Will Omicron derail our economic recovery?
There's no doubt that we're going through a difficult time, with Omicron creating self-imposed lockdowns around Australia.
We were supposed to be out of lockdown but the spread of CoronaVirus, the high daily numbers of new cases and self-imposed isolation, mixed in with a lack of rapid antigen tests have not only hurt the supply of goods to supermarkets and business in general but has quelled confidence and demand.
However, according to the NAB, despite consumer confidence experiencing a small fall, Omicron is unlikely to derail the economic recovery.
According to NAB, consumer sentiment fell 2.0% month on month /min January to 102.2 from 104.3 but remains above its long-run average:
The fall is much less than the 17.7% decline seen at the height of the pandemic and is also smaller than the falls seen in NSW and Victoria during the lockdowns last year.
NAB believes that this suggests Omicron is unlikely to derail the recovery, and while a hit to Q1 activity is expected, a sharp recovery is likely thereafter.
Unemployment expectations in the survey also support this forecast, and while increasing 8.2%, are still around the lowest seen levels since 2011.
Interestingly the decline in sentiment was led by states which had a relatively low Covid case counts with WA (-5.1% m/m), QLD (-2.7% m/m) and SA (-3.9%), with increases in NSW (+1.7%) and VIC (+4.1%) despite surging case numbers.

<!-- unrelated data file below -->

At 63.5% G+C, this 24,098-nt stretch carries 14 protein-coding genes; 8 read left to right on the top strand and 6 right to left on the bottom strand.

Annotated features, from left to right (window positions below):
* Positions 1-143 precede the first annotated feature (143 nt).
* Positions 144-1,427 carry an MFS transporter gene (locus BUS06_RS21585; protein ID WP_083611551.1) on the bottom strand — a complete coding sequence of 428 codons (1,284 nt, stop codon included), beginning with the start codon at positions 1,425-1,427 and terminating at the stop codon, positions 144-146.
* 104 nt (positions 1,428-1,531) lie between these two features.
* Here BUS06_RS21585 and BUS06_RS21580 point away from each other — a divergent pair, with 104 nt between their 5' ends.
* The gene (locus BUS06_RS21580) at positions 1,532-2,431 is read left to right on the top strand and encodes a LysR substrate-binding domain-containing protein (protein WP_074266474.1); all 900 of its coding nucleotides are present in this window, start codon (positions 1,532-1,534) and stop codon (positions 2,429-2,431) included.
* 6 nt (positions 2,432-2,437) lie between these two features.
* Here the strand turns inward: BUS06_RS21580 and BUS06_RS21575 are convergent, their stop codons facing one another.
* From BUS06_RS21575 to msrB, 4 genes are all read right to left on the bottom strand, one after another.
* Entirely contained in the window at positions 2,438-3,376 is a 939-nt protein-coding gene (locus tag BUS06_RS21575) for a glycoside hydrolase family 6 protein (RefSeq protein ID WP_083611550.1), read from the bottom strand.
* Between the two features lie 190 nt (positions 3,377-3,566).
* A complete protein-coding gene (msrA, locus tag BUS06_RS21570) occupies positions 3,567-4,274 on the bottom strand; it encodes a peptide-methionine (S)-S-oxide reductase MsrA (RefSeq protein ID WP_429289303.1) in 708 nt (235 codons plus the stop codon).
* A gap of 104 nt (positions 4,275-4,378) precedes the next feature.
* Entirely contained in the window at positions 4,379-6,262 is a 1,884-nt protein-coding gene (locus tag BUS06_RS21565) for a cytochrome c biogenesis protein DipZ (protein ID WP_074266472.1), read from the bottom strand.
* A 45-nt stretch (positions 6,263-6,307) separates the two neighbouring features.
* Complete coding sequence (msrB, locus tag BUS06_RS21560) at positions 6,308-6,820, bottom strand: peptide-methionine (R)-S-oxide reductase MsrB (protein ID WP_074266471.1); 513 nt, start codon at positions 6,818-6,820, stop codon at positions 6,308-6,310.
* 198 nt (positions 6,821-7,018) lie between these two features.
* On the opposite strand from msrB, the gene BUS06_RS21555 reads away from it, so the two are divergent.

This may point to some apprehensiveness around living with COVID as states eased, or plan to ease, interstate border restrictions.
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- ‘economic conditions next 5 years’ fell 6.1% m/m and
- ‘economic conditions next 12 months’ was down 9.6% m/m.
Both are well down on the highs seen in April ahead of recent lockdowns, but importantly remain slightly above historical averages.
The family finances components were mixed results, with ‘family finances compared to a year ago’ up 7.5% m/m while ‘family finance the next 12 months’ fell 2.8% m/m .
It is possible households see themselves with a healthy balance sheet given unprecedented savings accumulated during the pandemic, alongside record high employment.
Spending sentiment improved despite Omicron fears with the ‘time to buy a major household item’ index up 2.8% m/m, suggesting consumers are willing to spend despite surging case numbers.
What about property?
The ‘time to buy a dwelling’ rose 6.3%.
However, home price expectations fell 4.8% m/m to its lowest level since November 2020.
The decline in expectations comes as 55% of respondents expect mortgage interest rates to rise over the next 12 months.
Interestingly, consumers that own investment property have a considerably more pessimistic outlook on house prices than owner occupiers.